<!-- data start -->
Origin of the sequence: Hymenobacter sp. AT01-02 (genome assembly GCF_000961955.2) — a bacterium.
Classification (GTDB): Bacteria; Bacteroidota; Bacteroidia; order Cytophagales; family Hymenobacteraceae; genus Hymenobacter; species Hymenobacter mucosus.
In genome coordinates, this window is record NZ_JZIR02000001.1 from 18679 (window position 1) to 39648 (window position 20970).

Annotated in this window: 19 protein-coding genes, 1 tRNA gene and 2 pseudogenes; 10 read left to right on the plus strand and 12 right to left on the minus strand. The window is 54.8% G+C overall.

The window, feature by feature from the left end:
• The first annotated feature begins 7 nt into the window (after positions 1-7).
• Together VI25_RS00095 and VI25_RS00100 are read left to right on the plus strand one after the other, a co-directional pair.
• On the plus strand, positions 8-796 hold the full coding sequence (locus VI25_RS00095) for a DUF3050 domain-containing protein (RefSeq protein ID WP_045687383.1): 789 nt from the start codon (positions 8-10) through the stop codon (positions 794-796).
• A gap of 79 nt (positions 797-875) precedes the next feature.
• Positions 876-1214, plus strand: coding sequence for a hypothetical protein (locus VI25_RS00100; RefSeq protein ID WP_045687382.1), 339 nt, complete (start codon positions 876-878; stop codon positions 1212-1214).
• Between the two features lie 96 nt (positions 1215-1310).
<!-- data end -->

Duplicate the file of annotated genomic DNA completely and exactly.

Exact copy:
Origin of the sequence: Hymenobacter sp. AT01-02 (genome assembly GCF_000961955.2) — a bacterium.
Classification (GTDB): Bacteria; Bacteroidota; Bacteroidia; order Cytophagales; family Hymenobacteraceae; genus Hymenobacter; species Hymenobacter mucosus.
In genome coordinates, this window is record NZ_JZIR02000001.1 from 18679 (window position 1) to 39648 (window position 20970).

Annotated in this window: 19 protein-coding genes, 1 tRNA gene and 2 pseudogenes; 10 read left to right on the plus strand and 12 right to left on the minus strand. The window is 54.8% G+C overall.

The window, feature by feature from the left end:
• The first annotated feature begins 7 nt into the window (after positions 1-7).
• Together VI25_RS00095 and VI25_RS00100 are read left to right on the plus strand one after the other, a co-directional pair.
• On the plus strand, positions 8-796 hold the full coding sequence (locus VI25_RS00095) for a DUF3050 domain-containing protein (RefSeq protein ID WP_045687383.1): 789 nt from the start codon (positions 8-10) through the stop codon (positions 794-796).
• A gap of 79 nt (positions 797-875) precedes the next feature.
• Positions 876-1214, plus strand: coding sequence for a hypothetical protein (locus VI25_RS00100; RefSeq protein ID WP_045687382.1), 339 nt, complete (start codon positions 876-878; stop codon positions 1212-1214).
• Between the two features lie 96 nt (positions 1215-1310).